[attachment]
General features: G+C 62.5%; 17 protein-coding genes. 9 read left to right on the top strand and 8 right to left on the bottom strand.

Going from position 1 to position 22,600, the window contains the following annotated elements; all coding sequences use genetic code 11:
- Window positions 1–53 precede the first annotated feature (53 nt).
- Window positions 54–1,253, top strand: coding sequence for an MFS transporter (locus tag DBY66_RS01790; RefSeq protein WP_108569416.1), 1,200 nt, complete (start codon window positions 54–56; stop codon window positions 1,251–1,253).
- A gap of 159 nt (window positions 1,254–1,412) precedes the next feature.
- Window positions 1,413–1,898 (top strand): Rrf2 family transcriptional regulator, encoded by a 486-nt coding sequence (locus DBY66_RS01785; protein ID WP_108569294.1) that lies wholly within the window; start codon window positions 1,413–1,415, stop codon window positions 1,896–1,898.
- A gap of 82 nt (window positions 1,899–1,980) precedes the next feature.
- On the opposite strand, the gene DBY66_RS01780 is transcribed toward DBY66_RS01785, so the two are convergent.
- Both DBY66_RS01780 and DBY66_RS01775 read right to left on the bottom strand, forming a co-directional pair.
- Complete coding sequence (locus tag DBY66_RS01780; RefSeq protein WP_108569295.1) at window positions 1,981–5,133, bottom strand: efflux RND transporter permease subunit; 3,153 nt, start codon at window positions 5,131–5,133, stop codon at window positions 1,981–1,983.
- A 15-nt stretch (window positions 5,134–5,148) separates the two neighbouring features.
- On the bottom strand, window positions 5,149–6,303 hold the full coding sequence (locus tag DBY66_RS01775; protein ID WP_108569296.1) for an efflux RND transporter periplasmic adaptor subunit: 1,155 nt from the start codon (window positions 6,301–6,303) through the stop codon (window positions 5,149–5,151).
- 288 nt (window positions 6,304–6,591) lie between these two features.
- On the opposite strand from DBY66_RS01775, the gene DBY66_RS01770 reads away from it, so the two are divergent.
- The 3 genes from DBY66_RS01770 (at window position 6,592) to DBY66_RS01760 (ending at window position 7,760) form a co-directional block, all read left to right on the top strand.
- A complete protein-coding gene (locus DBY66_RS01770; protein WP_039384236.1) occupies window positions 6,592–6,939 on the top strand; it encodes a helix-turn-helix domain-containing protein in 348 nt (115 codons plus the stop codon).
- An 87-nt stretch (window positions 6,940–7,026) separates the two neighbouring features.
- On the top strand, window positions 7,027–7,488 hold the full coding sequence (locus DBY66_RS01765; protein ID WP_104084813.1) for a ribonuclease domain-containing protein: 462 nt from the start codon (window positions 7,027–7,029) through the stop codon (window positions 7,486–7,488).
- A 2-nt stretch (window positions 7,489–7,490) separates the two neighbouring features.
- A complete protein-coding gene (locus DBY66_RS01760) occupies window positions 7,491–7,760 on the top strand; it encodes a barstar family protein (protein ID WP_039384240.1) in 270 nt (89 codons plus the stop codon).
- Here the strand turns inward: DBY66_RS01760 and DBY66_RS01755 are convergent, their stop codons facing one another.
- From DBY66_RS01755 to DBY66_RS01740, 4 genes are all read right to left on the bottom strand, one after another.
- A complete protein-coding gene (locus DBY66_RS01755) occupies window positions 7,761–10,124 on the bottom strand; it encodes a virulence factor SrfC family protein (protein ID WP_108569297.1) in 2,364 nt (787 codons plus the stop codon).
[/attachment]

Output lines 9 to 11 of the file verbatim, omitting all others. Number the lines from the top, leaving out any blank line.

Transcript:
- Both DBY66_RS01780 and DBY66_RS01775 read right to left on the bottom strand, forming a co-directional pair.
- Complete coding sequence (locus tag DBY66_RS01780; RefSeq protein WP_108569295.1) at window positions 1,981–5,133, bottom strand: efflux RND transporter permease subunit; 3,153 nt, start codon at window positions 5,131–5,133, stop codon at window positions 1,981–1,983.
- A 15-nt stretch (window positions 5,134–5,148) separates the two neighbouring features.